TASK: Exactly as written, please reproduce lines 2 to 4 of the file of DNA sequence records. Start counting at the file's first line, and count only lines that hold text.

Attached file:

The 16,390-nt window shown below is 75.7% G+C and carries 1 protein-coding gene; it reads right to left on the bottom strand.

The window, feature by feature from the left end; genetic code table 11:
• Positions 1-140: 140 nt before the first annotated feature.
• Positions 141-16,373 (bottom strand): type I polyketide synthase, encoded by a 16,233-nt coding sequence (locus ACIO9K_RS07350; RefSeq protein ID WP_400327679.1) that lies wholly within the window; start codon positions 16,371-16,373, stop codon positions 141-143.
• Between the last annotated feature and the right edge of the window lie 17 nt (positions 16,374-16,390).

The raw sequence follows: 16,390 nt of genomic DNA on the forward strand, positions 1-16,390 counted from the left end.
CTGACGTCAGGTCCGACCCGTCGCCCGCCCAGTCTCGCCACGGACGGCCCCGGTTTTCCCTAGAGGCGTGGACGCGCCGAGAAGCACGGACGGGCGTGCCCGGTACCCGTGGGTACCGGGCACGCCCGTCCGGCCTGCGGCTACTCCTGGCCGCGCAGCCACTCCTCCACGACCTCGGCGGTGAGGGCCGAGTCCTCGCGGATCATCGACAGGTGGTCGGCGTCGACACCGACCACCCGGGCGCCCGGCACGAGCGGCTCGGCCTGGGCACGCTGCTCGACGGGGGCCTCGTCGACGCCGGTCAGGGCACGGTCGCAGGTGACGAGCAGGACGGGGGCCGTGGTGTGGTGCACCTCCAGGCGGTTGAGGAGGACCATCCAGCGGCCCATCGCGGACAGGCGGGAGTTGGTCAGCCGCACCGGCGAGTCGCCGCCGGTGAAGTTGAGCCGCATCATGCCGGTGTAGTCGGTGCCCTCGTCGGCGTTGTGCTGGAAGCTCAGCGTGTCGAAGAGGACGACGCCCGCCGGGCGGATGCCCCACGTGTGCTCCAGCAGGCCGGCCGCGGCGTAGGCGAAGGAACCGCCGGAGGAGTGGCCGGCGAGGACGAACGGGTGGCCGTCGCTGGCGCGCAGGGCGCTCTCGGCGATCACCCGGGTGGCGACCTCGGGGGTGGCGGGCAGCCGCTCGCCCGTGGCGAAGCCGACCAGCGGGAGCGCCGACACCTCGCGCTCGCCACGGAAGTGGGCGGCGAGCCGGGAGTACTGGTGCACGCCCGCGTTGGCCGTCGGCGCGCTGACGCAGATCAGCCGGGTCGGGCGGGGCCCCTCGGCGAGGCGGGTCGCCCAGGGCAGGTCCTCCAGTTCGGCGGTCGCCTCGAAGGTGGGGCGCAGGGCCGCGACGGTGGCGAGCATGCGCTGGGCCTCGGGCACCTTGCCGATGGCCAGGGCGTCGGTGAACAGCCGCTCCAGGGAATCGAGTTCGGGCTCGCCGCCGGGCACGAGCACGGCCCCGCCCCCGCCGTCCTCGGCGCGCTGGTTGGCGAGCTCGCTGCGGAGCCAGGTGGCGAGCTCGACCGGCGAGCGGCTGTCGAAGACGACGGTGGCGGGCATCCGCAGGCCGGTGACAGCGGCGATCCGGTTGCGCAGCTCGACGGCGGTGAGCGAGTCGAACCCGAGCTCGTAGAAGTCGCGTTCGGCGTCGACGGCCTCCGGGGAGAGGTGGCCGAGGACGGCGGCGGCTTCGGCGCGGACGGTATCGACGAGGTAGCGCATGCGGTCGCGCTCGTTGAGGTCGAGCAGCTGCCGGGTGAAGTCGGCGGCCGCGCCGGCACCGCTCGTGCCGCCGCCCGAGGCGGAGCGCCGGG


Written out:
The window, feature by feature from the left end; genetic code table 11:
• Positions 1-140: 140 nt before the first annotated feature.
• Positions 141-16,373 (bottom strand): type I polyketide synthase, encoded by a 16,233-nt coding sequence (locus ACIO9K_RS07350; RefSeq protein ID WP_400327679.1) that lies wholly within the window; start codon positions 16,371-16,373, stop codon positions 141-143.